Spontaneous Abortion


The information provided below is for readers based in the United States of America. Readers outside of the United States of America should seek the information from local sources.

What is a spontaneous abortion?

A spontaneous abortion, commonly known as a miscarriage, is the termination of a pregnancy, without outside intervention, before 20 gestational weeks. From 20 weeks onward, the spontaneous termination of a pregnancy without the survival of the fetus is known as a stillbirth (if the baby survives, it is called preterm birth). Both spontaneous abortion and stillbirth differ from induced abortion, in which the pregnancy is terminated deliberately without the survival of the fetus. The term spontaneous abortion encompasses inevitable abortion, in which there is bleeding, and the cervical os (the lower part of the cervix, leading to the vagina) is open, or the embryo or fetus is otherwise nonviable, but it has not yet been expelled. It also encompasses missed abortion (embryo/fetus is not viable, but no expulsion of products of conception has been noticed), incomplete abortion (part of the embryo/fetus, placenta, or membranes have been expelled, but part remains in the uterus), complete abortion (body has expelled all products of conception), and septic abortion (all or some products of conception remain in the uterus where they cause an infection). Additionally, a situation called a threatened abortion often is listed with the other conditions, but it is not a spontaneous abortion. Rather, a threatened abortion means that there is bleeding, indicating that the situation could evolve into a spontaneous abortion, but the cervical os is closed, and the fate of the embryo or fetus is not yet known. 

How common is a spontaneous abortion during pregnancy?

The reported incidence of spontaneous abortion generally ranges from 10 to 20 percent.3 However, this is based on pregnancies that have been identified. Based on laboratory studies, on studies of human fertility, on reports of bleeding in women within weeks of missed periods, and on the current understanding of the genetics and embryology of early pregnancy, it is thought that spontaneous abortion is the most common outcome of conception. Probably, this is because most fertilizations result in zygotes that have lethal chromosomal abnormalities.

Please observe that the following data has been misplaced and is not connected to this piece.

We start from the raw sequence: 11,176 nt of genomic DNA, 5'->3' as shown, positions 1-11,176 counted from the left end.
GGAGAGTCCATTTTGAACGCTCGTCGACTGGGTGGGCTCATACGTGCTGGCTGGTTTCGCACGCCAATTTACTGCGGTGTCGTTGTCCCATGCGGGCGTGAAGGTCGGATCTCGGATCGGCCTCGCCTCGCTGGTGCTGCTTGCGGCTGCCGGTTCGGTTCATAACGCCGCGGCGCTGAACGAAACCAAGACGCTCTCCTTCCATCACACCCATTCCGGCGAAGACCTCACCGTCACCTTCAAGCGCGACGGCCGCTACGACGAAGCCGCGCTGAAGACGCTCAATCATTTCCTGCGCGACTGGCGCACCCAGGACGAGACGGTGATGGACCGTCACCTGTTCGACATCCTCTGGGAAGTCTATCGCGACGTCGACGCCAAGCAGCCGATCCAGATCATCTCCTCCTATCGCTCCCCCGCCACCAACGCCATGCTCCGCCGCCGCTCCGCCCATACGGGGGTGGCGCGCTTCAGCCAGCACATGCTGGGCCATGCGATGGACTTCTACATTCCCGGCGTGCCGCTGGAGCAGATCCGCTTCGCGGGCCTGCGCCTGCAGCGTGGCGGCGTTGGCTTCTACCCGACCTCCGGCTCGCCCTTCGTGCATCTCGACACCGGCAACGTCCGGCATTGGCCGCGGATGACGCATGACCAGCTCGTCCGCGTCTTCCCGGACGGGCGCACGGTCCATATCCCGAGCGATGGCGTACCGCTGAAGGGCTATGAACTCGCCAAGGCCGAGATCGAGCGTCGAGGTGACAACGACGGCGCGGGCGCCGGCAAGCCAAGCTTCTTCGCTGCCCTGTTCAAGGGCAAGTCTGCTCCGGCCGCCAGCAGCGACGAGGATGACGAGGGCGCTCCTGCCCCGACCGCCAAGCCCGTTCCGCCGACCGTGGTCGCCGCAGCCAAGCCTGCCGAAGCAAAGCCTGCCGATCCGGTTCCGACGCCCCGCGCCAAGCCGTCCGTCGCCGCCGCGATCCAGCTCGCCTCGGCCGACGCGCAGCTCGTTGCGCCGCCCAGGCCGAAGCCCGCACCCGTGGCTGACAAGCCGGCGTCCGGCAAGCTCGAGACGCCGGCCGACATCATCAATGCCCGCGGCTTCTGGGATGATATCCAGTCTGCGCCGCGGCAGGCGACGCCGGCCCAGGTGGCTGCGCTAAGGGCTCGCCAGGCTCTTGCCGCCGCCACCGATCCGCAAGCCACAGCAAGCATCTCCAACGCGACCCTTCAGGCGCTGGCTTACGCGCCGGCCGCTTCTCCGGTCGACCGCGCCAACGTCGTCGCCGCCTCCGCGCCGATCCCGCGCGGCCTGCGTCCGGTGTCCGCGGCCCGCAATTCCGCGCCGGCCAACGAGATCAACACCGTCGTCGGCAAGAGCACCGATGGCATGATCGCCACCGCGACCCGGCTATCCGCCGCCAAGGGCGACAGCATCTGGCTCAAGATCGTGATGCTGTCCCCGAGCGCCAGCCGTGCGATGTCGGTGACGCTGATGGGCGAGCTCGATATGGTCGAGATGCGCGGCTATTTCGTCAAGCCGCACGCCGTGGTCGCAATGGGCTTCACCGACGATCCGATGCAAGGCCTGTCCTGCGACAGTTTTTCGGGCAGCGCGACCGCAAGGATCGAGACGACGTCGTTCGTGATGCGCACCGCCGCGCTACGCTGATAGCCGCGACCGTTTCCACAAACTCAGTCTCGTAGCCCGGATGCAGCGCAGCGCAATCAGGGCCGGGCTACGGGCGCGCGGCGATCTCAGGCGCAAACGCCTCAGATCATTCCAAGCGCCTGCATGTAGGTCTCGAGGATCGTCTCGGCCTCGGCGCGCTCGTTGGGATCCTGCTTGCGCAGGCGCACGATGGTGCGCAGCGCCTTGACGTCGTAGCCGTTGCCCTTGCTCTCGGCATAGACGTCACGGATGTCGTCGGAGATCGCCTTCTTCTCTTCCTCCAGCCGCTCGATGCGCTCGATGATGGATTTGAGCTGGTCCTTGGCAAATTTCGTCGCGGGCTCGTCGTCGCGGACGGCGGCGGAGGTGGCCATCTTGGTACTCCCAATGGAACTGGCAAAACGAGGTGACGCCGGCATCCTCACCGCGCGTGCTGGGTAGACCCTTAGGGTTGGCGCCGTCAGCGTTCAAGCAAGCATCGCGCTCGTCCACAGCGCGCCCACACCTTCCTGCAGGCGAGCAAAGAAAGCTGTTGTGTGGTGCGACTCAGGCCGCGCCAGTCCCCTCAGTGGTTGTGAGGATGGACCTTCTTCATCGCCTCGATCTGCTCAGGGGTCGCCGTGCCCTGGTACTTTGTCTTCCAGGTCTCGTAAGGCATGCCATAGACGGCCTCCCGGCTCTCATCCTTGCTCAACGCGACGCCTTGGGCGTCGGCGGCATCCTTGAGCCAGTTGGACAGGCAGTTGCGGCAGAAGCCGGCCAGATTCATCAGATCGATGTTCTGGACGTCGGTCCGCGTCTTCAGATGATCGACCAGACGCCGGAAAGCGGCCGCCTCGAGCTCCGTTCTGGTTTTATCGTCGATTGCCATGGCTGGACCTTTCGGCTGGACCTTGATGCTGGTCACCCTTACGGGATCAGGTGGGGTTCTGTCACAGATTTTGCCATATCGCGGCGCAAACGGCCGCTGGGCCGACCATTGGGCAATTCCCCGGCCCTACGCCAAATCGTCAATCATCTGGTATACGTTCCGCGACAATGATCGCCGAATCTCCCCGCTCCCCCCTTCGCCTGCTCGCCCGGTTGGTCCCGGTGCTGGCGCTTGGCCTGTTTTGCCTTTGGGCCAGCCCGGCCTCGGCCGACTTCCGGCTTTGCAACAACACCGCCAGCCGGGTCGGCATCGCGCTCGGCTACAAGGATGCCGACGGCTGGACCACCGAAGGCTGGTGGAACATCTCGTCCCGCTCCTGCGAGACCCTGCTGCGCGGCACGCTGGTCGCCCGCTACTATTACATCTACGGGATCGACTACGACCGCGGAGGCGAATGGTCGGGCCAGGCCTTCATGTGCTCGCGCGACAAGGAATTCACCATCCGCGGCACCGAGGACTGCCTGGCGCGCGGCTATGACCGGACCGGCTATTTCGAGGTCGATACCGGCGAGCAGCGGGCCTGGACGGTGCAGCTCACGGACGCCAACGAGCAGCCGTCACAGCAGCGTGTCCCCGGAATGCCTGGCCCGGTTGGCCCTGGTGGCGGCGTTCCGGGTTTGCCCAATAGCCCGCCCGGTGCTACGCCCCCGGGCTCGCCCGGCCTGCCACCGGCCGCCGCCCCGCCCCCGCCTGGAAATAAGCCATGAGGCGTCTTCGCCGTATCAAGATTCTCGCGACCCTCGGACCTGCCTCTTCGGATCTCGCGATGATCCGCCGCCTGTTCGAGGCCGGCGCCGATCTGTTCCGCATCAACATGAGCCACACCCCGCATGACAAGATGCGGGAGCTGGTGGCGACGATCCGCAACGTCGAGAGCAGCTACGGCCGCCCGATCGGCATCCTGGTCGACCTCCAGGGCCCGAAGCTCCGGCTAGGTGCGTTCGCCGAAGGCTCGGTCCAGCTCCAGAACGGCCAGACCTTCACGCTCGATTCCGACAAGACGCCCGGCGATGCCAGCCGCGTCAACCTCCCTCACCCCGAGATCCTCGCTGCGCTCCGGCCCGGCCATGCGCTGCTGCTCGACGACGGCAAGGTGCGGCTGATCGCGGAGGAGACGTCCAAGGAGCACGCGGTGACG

In most cases, spontaneous abortion occurs before the woman even recognizes that she is pregnant. Spontaneous abortion is a way for the body to clear out products of conception that either would not produce a viable fetus or would produce a neonate with severe, often non-survivable, deformities. Nevertheless, some factors increase the likelihood of spontaneous abortion, such as age older than 35 years, problems with your uterus or cervix (such as cervical incompetence the cervix cannot stay closed tightly), being underweight or overweight, chronic disease such as diabetes, smoking, alcohol, cocaine, and other illicit drugs, and, of course, a history of previous spontaneous abortions. Additionally, invasive prenatal tests, namely amniocentesis and chorionic villus sampling (CVS), increase the risk slightly, although these tests are fairly safe with modern ultrasonography guidance when conducted by experienced operators. As for caffeine, every now and then, a study is published suggesting that it does or does not trigger spontaneous abortion of embryos that have normal chromosomes. What is clear, however, is that typical doses of caffeine, such as what you ingest in two or three cups of coffee per day, are not enough to cause a spontaneous abortion.

How is a spontaneous abortion diagnosed?

In most cases, diagnosis involves testing your blood for the concentration of the pregnancy hormone beta-human chorionic gonadotropin (ß-hCG), ultrasonography, and examination of the cervical os. If you experience bleeding and the cervical os is closed, this could be considered a threatened abortion, but if ultrasonography does not identify a heartbeat and/or if your ß-hCG level is too low for the amount of time that you have been pregnant, or does not increase appropriately over time, then it becomes an inevitable abortion. If you suffer bleeding and the cervical os is open, it is a spontaneous abortion, but the type of spontaneous abortion depends on what remains in the uterus.

Does a spontaneous abortion cause problems during pregnancy?

Spontaneous abortion ends the pregnancy, but you suffer bleeding and often a lot of pain, although there may not be pain if the abortion occurs early in pregnancy. The later the abortion occurs in pregnancy, the more likely you are to suffer other complications, such as significant blood loss (which can lead to your blood pressure dropping) and infection (septic abortion).

Does a spontaneous abortion cause problems for the baby?

Spontaneous abortion ends the pregnancy, and there is no longer a viable embryo or fetus, so there is no baby.

What to consider about taking medications when you are pregnant or breastfeeding:

  • The risks to yourself and your baby if you do not treat a spontaneous abortion